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Caroline Farrow: Dead women are likely to produce unhappy children

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Call me a bluff old traditionalist, but surely I can’t be alone in thinking that dead people ought not to be allowed to reproduce? The idea is unnatural in every sense of the word, the sort of thing that one could expect to find in a Victorian gothic horror novel. Attempting to engineer the offspring of a deceased loved one in a laboratory is the kind of grief-deranged lunacy and obsession typical of a Dr Frankenstein. This is the kind of stuff which would have had Victorian readers gripped with horror, and yet, in 2016, it is set to become a reality.

It would appear that the Court of Appeal has finally given permission, after a protracted battle, for a 60 year old to fly over to the US, where she can receive IVF treatment in an attempt to conceive her dead daughter’s child.

While my heart goes out to this woman who lost her daughter at the tragically young age of 28, compassion should not blind us as to the wrong-headedness of this decision.

There are several issues at stake here, the least of which is the age of the woman. By the time women get to 60, they must accept their baby-making days are behind them, such are the decrees of Mother Nature. If this unnatural intervention is to be successful (one should not forget the number of embryos which will be created and then destroyed in this process) then by the time the child is 18, his or her mother (and grandmother) will be knocking 80. Good health cannot be guaranteed, and that is without the extra subjections her body will have been put through to conceive and then give birth at the age of 60. There is a serious difference between being a sprightly sexagenarian or septuagenarian looking after a toddler grandchild from time to time and the relentless exhausting demands of caring for a newborn baby.

How fair is it on any child to have their childhood blighted by concerns about their mother’s/grandmother’s health and mortality, while knowing that their ‘real’ mother died before they were born and that that they were conceived to fulfill the desires of a dying woman and her grieving mother? It is hardly the most spiritually or emotionally healthy environment, and just to add extra pressure, the child will also know that their father is most likely a random stranger, who will not even know that of their existence.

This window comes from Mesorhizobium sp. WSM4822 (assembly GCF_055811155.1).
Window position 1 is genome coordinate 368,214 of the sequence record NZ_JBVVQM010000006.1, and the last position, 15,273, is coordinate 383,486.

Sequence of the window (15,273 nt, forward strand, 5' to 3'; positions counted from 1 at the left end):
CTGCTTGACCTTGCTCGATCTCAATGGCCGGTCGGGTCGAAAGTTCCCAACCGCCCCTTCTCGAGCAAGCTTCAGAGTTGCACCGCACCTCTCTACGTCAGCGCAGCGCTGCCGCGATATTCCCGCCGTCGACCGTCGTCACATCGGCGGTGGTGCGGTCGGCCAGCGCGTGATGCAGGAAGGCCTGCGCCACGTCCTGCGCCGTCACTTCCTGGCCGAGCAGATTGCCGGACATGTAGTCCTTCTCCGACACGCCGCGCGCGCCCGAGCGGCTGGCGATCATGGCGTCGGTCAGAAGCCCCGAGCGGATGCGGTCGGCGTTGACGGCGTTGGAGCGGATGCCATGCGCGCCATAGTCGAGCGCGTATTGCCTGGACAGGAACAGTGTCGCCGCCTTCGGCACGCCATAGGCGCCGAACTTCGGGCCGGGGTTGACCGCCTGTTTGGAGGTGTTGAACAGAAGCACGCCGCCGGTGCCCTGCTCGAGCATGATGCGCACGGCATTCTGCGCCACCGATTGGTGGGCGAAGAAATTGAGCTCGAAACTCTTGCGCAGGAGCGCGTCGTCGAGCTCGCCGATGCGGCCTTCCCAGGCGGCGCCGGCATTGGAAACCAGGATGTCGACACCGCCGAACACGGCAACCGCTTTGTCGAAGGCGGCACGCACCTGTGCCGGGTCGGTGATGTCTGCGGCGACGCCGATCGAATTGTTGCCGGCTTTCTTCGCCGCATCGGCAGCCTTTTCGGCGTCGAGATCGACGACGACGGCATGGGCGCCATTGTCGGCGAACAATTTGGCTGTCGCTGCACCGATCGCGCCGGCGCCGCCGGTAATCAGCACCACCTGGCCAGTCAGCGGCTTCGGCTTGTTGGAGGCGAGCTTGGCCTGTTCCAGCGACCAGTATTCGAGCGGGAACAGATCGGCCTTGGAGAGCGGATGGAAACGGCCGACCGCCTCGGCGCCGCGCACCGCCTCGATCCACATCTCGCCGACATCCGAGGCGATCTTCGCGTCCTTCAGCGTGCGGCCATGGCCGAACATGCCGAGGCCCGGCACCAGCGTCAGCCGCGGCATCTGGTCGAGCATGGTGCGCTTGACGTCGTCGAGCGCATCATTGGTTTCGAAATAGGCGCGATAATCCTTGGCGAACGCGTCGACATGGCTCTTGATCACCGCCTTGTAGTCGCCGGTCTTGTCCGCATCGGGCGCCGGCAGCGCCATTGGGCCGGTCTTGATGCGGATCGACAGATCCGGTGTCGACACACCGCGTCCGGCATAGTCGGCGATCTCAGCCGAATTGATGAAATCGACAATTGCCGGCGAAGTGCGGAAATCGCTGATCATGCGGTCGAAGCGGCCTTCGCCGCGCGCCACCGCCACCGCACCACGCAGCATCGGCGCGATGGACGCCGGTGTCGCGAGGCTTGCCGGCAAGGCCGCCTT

It is an established fact that human beings have an innate need to establish their identity which almost always includes the desire to know about one’s biological parentage.

At the annual conference for the European Society for Human Reproduction and Embryology in July, new research was presented stating that over a third of children conceived without a father via IVF, experience negative feelings about not having a father. These numbers are growing. The number of women choosing to have IVF using donor sperm has risen by 226 per cent since 2006.

Should this child be born, then they will face the issues adoptees do – in terms of never getting the opportunity to meet their birth parents, of being deprived of a paternal family who would ordinarily offer an extra layer of comfort and support. Most young people should not have to be worrying about being left without a family, should their elderly carer die.

Above all, how on earth is a child supposed to get their head around the fact that their mother is also their grandmother? To deliberately inflict this upon a child surely is tantamount to willful emotional neglect.

For sooner or later he or she will come to know their role was to assuage the grief of a third-party – a way of keeping the dead alive, as a consolation prize.

It is concerning that the Appeal Court and the Human Fertilisation and Embryology Authority (HFEA) have sidestepped these deeper issues, and restricted their focus to whether or not the deceased gave their consent, which, to some extent, is irrelevant. It seems that such is the de-sensitising effect that reproductive technology has had on us that the general consensus of this official regulatory body is that there is, other than consent, no other moral or ethical problem with the deceased being able to reproduce (an oxymoron if ever I heard one) so long as they agreed beforehand.

So a new precedent is set. Women well past normal reproductive years can now give birth to children of dead people, potentially inflicting enormous and lifelong psychological and emotional damage upon them, so long as advanced consent is given and their stories sufficiently tragic.

Should we allow such an indulgent sentimentality to dictate important ethics in the field of reproductive healthcare? Isn’t the time for the HFEA to have a serious overhaul well overdue?

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Caroline Farrow
Caroline Farrow
Columnist for the Catholic Universe

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